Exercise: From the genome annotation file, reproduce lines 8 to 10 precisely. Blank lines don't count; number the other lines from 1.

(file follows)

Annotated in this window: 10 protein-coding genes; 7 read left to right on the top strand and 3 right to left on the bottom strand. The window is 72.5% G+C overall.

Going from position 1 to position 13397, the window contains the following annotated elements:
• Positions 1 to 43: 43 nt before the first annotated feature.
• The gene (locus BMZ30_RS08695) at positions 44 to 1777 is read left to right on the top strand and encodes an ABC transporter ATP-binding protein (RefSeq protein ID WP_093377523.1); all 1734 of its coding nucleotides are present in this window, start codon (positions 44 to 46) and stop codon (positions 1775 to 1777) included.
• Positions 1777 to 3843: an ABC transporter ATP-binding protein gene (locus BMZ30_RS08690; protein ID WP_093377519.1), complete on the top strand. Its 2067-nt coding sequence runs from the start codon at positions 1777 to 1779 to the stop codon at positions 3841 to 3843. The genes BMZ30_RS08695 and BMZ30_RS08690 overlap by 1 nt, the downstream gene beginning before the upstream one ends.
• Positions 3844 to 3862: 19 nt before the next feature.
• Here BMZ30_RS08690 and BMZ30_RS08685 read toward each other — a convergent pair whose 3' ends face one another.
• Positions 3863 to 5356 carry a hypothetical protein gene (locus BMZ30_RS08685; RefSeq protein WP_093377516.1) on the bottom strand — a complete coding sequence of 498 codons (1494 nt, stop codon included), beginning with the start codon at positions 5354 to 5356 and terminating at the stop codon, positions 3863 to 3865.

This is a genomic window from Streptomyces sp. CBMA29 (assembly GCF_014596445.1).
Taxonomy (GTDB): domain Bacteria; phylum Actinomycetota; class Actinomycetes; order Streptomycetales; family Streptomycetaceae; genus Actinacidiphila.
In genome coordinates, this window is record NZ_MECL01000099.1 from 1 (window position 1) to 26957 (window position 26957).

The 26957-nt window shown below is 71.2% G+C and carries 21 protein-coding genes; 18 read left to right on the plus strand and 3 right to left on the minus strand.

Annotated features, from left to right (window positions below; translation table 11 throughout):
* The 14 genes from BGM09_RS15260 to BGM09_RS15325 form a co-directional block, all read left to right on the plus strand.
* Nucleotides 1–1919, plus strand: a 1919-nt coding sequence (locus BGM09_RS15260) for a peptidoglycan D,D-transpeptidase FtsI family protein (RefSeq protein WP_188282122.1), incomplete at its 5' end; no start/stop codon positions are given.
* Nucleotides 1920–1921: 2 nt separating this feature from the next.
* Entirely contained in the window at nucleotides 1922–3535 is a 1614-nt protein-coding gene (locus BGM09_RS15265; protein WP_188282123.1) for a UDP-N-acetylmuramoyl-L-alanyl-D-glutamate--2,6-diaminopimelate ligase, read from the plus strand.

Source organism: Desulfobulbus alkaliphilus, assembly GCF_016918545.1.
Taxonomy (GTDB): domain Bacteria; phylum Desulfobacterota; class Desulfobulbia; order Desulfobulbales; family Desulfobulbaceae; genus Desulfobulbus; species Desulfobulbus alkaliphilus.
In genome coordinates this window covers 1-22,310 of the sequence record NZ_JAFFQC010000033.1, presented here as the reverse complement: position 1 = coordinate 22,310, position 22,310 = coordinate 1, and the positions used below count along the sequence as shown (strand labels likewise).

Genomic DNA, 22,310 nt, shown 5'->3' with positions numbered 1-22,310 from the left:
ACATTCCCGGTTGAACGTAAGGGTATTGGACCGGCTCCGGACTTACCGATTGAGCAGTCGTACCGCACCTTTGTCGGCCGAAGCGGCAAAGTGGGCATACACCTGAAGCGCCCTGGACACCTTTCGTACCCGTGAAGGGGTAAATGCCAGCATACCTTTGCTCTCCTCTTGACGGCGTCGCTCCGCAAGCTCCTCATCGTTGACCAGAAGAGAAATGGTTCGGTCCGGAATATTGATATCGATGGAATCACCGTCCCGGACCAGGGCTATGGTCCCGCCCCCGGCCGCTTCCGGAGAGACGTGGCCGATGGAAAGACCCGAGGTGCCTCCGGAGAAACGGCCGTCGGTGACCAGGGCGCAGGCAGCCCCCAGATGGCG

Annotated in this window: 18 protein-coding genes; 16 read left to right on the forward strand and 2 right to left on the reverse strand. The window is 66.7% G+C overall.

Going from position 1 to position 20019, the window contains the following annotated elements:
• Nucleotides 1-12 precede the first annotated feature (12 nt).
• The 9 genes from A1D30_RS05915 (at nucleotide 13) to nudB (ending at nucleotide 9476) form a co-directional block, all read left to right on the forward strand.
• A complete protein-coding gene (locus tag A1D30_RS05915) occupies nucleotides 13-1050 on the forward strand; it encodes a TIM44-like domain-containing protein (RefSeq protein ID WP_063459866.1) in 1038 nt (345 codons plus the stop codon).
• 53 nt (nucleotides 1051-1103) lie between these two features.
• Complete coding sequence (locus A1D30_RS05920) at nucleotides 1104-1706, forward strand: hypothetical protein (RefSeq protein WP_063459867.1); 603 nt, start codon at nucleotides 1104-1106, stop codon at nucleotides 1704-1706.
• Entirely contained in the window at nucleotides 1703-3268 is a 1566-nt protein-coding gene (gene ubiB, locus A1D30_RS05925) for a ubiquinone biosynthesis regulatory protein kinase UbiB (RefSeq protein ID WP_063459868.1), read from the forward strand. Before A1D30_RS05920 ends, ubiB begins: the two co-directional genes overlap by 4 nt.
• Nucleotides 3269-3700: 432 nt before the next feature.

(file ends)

• Positions 3863 to 5356 carry a hypothetical protein gene (locus BMZ30_RS08685; RefSeq protein WP_093377516.1) on the bottom strand — a complete coding sequence of 498 codons (1494 nt, stop codon included), beginning with the start codon at positions 5354 to 5356 and terminating at the stop codon, positions 3863 to 3865.

This is a genomic window from Streptomyces sp. CBMA29 (assembly GCF_014596445.1).
Taxonomy (GTDB): domain Bacteria; phylum Actinomycetota; class Actinomycetes; order Streptomycetales; family Streptomycetaceae; genus Actinacidiphila.